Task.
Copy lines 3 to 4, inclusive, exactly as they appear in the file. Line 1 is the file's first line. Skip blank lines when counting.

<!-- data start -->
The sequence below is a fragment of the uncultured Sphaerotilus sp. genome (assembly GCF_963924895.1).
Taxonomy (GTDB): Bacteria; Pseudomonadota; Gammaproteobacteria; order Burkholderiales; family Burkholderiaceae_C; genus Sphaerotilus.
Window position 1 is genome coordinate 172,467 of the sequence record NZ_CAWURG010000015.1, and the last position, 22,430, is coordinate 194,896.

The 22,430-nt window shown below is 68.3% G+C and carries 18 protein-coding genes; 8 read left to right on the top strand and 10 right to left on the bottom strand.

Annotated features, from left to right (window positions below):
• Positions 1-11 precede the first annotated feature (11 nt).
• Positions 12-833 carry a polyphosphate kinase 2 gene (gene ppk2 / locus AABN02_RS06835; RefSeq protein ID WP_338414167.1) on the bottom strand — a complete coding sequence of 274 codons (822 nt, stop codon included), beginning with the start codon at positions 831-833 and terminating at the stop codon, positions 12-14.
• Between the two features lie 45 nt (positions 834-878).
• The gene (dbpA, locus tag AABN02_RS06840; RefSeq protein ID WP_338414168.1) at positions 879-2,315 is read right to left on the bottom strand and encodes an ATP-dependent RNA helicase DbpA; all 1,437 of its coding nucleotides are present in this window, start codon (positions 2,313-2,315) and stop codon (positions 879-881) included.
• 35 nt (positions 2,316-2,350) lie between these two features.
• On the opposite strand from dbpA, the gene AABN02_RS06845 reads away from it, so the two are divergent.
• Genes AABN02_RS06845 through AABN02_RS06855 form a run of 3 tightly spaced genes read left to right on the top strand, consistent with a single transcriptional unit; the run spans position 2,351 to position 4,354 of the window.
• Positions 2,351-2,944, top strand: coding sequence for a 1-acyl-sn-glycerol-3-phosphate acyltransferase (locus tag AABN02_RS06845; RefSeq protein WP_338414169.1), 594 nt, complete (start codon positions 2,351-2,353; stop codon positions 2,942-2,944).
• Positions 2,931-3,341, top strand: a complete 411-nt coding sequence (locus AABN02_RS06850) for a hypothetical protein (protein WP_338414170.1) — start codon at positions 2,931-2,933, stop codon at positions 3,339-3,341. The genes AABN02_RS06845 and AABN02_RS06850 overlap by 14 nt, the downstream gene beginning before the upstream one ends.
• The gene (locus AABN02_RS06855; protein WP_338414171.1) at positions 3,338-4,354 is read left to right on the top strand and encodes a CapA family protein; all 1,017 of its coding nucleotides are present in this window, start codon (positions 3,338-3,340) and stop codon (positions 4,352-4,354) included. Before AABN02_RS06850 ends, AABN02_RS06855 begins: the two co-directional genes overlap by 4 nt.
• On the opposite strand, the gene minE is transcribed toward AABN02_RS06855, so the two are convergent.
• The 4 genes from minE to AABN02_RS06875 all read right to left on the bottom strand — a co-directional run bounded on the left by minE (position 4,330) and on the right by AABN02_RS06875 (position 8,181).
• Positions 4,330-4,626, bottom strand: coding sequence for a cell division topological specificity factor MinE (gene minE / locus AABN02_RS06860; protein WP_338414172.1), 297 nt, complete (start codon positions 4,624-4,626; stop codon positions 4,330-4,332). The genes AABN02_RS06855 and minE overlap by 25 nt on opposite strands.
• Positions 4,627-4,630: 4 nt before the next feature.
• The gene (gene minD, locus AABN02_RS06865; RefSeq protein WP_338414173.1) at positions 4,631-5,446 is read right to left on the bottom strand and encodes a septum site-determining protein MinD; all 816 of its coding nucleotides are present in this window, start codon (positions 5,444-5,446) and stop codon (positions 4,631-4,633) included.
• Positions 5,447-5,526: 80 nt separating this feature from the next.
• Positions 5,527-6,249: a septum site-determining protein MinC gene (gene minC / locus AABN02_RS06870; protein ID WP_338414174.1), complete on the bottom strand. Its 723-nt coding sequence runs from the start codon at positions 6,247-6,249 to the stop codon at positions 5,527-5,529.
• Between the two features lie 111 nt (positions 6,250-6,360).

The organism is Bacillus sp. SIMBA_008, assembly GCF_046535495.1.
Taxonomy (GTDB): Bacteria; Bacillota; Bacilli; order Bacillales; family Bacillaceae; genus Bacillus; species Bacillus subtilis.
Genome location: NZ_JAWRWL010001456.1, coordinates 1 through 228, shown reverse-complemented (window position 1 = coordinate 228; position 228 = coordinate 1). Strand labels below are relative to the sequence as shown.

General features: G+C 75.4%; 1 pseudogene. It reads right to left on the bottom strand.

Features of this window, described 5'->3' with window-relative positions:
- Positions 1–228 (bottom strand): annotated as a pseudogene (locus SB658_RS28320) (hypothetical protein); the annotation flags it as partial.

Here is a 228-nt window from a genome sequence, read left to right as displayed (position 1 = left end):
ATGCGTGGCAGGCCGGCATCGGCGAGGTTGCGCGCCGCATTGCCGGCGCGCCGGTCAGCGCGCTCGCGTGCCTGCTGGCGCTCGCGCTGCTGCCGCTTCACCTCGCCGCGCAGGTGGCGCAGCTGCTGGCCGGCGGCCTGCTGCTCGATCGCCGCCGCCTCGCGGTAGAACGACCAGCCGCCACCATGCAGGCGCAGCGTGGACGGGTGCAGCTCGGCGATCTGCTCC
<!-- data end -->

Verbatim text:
Window position 1 is genome coordinate 172,467 of the sequence record NZ_CAWURG010000015.1, and the last position, 22,430, is coordinate 194,896.

The 22,430-nt window shown below is 68.3% G+C and carries 18 protein-coding genes; 8 read left to right on the top strand and 10 right to left on the bottom strand.